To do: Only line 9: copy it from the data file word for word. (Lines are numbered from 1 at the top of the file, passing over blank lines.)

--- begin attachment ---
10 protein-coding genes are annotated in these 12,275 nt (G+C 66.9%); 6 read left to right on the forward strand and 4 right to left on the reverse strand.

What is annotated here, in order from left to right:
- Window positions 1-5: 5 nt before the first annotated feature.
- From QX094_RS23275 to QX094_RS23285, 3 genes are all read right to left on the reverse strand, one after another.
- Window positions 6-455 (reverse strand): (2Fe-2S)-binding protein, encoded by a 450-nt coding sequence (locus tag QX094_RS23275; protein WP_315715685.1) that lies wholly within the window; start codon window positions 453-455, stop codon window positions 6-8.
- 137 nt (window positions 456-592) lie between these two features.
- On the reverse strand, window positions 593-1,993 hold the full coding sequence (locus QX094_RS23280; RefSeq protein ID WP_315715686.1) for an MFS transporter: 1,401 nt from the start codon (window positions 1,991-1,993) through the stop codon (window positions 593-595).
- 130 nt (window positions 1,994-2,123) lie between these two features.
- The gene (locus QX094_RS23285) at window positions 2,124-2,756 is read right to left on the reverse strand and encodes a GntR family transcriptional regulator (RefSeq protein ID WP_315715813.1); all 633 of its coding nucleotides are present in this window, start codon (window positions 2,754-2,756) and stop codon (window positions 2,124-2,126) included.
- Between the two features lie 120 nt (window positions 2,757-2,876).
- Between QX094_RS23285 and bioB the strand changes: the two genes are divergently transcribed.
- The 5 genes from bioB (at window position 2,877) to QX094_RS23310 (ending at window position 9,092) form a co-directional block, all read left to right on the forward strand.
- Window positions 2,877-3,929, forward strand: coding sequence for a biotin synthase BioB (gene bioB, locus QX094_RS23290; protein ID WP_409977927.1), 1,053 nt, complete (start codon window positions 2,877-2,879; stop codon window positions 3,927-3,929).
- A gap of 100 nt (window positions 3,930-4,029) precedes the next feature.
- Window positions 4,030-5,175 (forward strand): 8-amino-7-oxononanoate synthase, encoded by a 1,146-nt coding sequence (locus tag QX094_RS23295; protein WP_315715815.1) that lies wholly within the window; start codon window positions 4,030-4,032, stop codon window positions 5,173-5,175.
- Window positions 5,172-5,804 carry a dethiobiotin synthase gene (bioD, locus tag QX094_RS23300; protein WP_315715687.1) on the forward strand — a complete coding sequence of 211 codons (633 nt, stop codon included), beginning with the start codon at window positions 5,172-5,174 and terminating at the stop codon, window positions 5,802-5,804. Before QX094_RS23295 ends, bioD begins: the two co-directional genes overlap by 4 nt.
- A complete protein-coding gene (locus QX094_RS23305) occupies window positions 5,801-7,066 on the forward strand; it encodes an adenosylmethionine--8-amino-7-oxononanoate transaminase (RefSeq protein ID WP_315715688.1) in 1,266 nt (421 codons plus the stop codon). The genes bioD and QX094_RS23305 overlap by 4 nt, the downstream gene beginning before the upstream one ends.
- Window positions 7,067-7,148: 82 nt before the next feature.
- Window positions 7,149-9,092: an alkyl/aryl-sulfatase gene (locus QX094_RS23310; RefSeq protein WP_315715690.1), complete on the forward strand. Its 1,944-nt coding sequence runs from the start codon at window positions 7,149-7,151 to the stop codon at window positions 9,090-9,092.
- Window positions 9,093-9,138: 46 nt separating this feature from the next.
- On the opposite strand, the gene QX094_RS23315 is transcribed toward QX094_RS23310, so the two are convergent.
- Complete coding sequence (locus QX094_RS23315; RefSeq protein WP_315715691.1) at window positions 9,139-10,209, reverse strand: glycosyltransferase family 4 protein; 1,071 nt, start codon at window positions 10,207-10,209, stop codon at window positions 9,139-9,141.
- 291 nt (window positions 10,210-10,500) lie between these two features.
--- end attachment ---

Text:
- The gene (locus QX094_RS23285) at window positions 2,124-2,756 is read right to left on the reverse strand and encodes a GntR family transcriptional regulator (RefSeq protein ID WP_315715813.1); all 633 of its coding nucleotides are present in this window, start codon (window positions 2,754-2,756) and stop codon (window positions 2,124-2,126) included.